The NATO bombing is entering it's third week and nothing good has come of
it. I supported it uneasily at the start. I still do, but with even greater
reservations. As a pundit rather than a politician, I occupy a privileged
position. I don't have to make decisions, no one will live or die directly
as a result of what I write. But to take myself--and my readers--seriously,
I have to write as if ideas have consequences. Wartime is no time for jingoistic
slogans. What's happening is complex--and horrendous. Here's my best shot
at understanding what's going on and where we are--and should be--headed.
Second, Third and Fourth
Thoughts on Kosovo
The initial impulse to stop the Serbian onslaught in Kosovo was, I believe,
worthy. If imperial self-interest alone dictated our intervention, we would
have been better to keep our planes at home. It doesn't matter to our national
security (which really means our economic interest) who controls Kosovo
and what is happening to the people there. In the past we've done business
with murderers like Milosevic. Our own record in doing harm to innocent
people is not particularly clean. Milosevic may not be a Hitler out to conquer
the world, but he does have the potential to incite religious and ethnic
hatreds throughout the Balkan region. Ethnic cleansing is a form of fascism
and we are right to try and stop it. For the moment we have failed.
Noam Chomsky and other distinguished critics of American foreign policy
have concluded that however bad the situation was in Kosovo our intervention
only made it worse. Events may prove them right. But I believe that had
we done nothing, as they suggest, the ethnic cleansing that the Serbs are
carrying out would have happened anyway, albeit at a slower less cataclysmic
pace. Pressure for intervention would have built. In confronting evil, the
pacifist Gandhi wrote, "I do believe that where there is only a choice
between cowardice and violence, I would advise violence." The Serbian
military is waging war on an entire people. If we turn our backs on the
Kosovars, as we turned our backs on the Tutsis in Rwanda, it would be cowardice.
The Albanian Kosovars have lost their homes, their country, and their everyday
existence. But what has Serbia won? We do not have to invade the Balkans,
plant our flag on the plains of Kosovo, and "bring the coonskin home"
(as was promised in the heady days of the war in Vietnam) to reverse this
disaster. What we need to do, in addition to pouring in aid and care for
the refugees in the region (but not in detention centers in far-away Guantanamo),
is deny the Serbs a peace in Kosovo. Bombing the Serb military and paramilitary
in Kosovo is still, to me, a legitimate tactic. But "victory"
(whatever that means) through bombing is not a possibility and should not
be the goal.
We need an honest broker to facilitate diplomacy. That honest broker, like
it or not, is Russia. Russia has much to gain from peacemaking. The Russian
leadership needs our loans and the international prestige that peacemaking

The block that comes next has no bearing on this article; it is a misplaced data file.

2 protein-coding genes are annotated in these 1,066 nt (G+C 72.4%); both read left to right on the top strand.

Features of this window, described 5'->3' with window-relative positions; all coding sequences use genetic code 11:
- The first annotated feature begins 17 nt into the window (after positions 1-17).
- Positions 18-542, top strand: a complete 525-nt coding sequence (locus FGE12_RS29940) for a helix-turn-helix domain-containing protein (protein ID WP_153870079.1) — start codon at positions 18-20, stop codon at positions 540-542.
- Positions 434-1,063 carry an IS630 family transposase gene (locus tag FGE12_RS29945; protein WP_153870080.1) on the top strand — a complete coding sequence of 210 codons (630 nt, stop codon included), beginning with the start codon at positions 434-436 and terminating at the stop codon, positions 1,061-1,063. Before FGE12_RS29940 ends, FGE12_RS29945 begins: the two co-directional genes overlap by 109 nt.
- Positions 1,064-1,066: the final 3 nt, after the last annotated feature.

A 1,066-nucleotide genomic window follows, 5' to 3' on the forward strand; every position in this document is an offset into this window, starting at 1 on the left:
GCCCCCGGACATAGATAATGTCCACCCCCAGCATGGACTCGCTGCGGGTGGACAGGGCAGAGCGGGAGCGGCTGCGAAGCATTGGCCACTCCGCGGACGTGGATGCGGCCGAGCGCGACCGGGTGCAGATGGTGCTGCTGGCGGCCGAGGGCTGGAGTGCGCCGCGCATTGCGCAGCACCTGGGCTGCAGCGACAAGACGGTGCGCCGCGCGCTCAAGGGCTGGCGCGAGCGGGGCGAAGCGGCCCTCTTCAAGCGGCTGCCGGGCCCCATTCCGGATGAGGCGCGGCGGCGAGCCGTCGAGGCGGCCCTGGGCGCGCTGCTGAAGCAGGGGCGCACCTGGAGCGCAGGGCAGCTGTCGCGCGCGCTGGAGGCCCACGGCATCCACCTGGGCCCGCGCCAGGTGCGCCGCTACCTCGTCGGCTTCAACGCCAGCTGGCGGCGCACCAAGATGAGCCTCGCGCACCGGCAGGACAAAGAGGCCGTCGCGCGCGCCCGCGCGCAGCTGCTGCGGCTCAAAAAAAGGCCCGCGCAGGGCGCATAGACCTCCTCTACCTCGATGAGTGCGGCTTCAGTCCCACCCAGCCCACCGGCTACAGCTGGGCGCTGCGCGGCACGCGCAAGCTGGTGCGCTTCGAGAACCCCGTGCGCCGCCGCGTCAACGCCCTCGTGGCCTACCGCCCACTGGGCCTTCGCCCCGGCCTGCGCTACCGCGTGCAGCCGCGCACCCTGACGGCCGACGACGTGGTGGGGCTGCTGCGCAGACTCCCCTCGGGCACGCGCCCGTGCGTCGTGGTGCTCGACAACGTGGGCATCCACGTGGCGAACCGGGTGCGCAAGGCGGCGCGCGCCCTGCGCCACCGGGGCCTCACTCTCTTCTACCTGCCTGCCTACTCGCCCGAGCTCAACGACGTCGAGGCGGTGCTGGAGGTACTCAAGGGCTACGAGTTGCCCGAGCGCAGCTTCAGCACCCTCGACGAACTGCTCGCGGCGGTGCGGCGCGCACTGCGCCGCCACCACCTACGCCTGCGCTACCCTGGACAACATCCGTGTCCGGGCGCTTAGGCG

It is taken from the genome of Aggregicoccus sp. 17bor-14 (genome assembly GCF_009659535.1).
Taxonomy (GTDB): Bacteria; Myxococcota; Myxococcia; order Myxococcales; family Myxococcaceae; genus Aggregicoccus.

will give them. Our rude dismissal of their first peace effort was a colossal
blunder. Clinton seems to have realized this and is now trying to make amends.
The Russians represent a slim reed of hope that Milosevic can be "persuaded"
to pull back and allow peacekeeping forces in Kosovo to guarantee the Albanians
a safe return. The continued bombing of Serbian forces in Kosovo is, I believe,
necessary to create the conditions for negotiations to happen.
Bombing Serbia and, worse, starting to bomb in Montenegro was Clinton/NATO's
second mistake. Bombing cities and population centers is a moral folly reminiscent
of what we did in Vietnam: destroying cities in order to save them. There
are other regions in Serbia where Muslims fear ethnic cleansing. We need
to define our military objectives and not ignite the ethnic cauldron. There
are strong democratic forces within Serbia--and in Bosnia and Montenegro--that
are crucial to any long-term tempering of the region's ethnic hatreds. Our
bombing in Serbia weakens and alienates the forces for democracy and healing.
Clinton will be under tremendous pressure to expand the air war and use
ground troops. A U.S./NATO invasion would be a Vietnam-like disaster. The
Serbs, like the Vietnamese, would fight fiercely for their homeland. Bombing
Yugoslavia to smithereens would be the only way to win, and it's not a victory
that would bring us honor or help anyone in the region.
Democrats have always gone to war to avoid being accused of losing countries
we never "had" in the first place. (E.g., China, Vietnam, in Central
America, and now Kosovo/Yugoslavia). Clinton has always been spineless and
I worry that he will cave in to the hawks and jingoists who see war as a
sporting event, only in terms of winning and losing. This is not a battle
for NATO credibility, American security, our greatness, or the flag. It's
a battle to get the Kosovo Albanians safely back home and to curb fascist
ethnic cleansing to the degree that we can.
The U.S. and NATO cannot impose a solution. At best, we can impose conditions
for a temporary resolution that gives peaceful forces within the area time
to work. There's no guarantee of success, but we are right to try.
Military urgency spells disaster for domestic priorities. But if we're going
to make war to deter hate crimes in the Balkans, we should insist on zero-tolerance
for hate crimes and human rights violations at home.
Marty Jezer was a founding editor of the pacifist magazine WIN (Peace
and Freedom Through Nonviolent Action) during the Vietnam Era. Comments
appreciated at firstname.lastname@example.org.
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